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Democrat Photo by Ted Waddell

Erik Muller at his parents' home in Callicoon last week

Native Back From Iraq

By Ted Waddell
CALLICOON — September 19, 2003 – Ed Muller got quite a surprise the other day.
He was taking a morning snooze in his favorite living room chair when his soldier son Erik walked through the front door a day early for a short visit with folks and friends after just getting back from fighting in Iraq.
“‘Holy crap, is that you?’” Muller said, recalling the first words out of his mouth. “I was asleep in a chair, and there he was standing in the doorway.”
“It’s really me,” replied Erik, a 24-year-old U.S. Army sergeant E5 who joined the military right after graduating from Delaware Valley Central School in 1997.
The Start of Something
Erik Muller went through basic at Ft. Jackson, and then spent 1998-2002 assigned to his first duty station with the 1st Infantry Division in Germany.
He then reported to the 37th Cavalry, 3rd Infantry at Ft. Stewart in Georgia.
For the young sergeant, it was a long way from home.
After joining the U. S. Army, he traveled to Germany, the Canary Islands, Kosovo, Bosnia, Macedonia, Kuwait, Iraq and “a few places in the states.”
Tales to Tell
The other night, Erik and his folks Ed and Bettie Muller sat around their Callicoon dining room table, as their son talked about why he joined the service and what it was like to be deployed in Iraq as the United States ousted Saddam Hussein.
As his son recounted serving around the world, Ed Muller said jokingly, “I’ve been to Monticello.”
“I joined because I wanted to be a NYS Trooper and was going to use the Army to get to college, but it kind of grew on me,” said Erik Muller. “So I just stuck around.”
As a Bradley mechanic (an armored vehicle used by the military) assigned to the 3rd Squad of the 7th U.S. Cavalry, he’s also qualified to “fix just about anything” on M-88s (armored tank recovery vehicles), M-1 tanks and Humvees.
“It started out in August [2002] when they told us we’d be going over there in October,” recalled Muller.
While at Ft. Stewart, he said everything got put on the backburner, and the “word” was they were scheduled for deployment to the Middle East after Christmas.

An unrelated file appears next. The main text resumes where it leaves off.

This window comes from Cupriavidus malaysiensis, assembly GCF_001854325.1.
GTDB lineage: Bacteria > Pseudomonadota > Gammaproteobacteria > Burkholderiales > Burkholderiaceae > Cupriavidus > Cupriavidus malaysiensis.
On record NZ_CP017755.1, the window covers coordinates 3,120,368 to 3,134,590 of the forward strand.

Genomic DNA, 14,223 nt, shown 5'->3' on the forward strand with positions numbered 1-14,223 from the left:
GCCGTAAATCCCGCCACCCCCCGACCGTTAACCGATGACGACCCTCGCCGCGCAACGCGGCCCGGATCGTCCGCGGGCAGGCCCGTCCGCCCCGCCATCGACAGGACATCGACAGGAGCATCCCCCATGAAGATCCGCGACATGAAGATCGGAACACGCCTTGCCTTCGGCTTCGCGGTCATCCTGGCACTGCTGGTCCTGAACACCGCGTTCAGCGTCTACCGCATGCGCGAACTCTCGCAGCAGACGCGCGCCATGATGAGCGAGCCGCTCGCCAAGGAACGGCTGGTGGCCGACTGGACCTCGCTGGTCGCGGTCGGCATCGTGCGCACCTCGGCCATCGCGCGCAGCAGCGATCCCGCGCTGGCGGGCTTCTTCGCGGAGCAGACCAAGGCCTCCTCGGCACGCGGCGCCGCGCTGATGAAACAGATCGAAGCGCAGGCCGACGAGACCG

Then it was sometime between January 18-21 of this year.
“We got ready to go on the 20th,” said Muller.
His unit took off from an airfield in Savannah, Georgia, and in the wake of an 18-hour flight, they touched down in Kuwait on January 22.
His initial impression?
“Nothing but sand, dirty sand,” said Muller.
After disembarking, his unit was bused to Camp Doha to draw equipment out of a massive stock of war supplies. Then their vehicles and heavy armor got loaded on transporters and trucked from Camp Doha to Camp Udairi near the Iraqi border.
At Camp Udairi, the troops spent most of the month of February training on how to breach the enemy’s defensive sand berms in combat assaults.
As the launch date drew closer, the troops were issued food and water (UBLs, or unit base loads) and were immunized against smallpox, malaria and anthrax.
From the Word ‘Go’
On the launch date of March 20, Muller and his unit split into four hunter-killer teams led by Bradley fighting vehicles spaced about 400 meters apart and crossed over the border from Kuwait into Iraq at night from Attack Position Lamaar.
“The Second Brigade Combat Team secured the berm area so we could pass through,” said Muller. “That was pretty much the last time we saw them until we reached Baghdad, as we were the division recon asset.”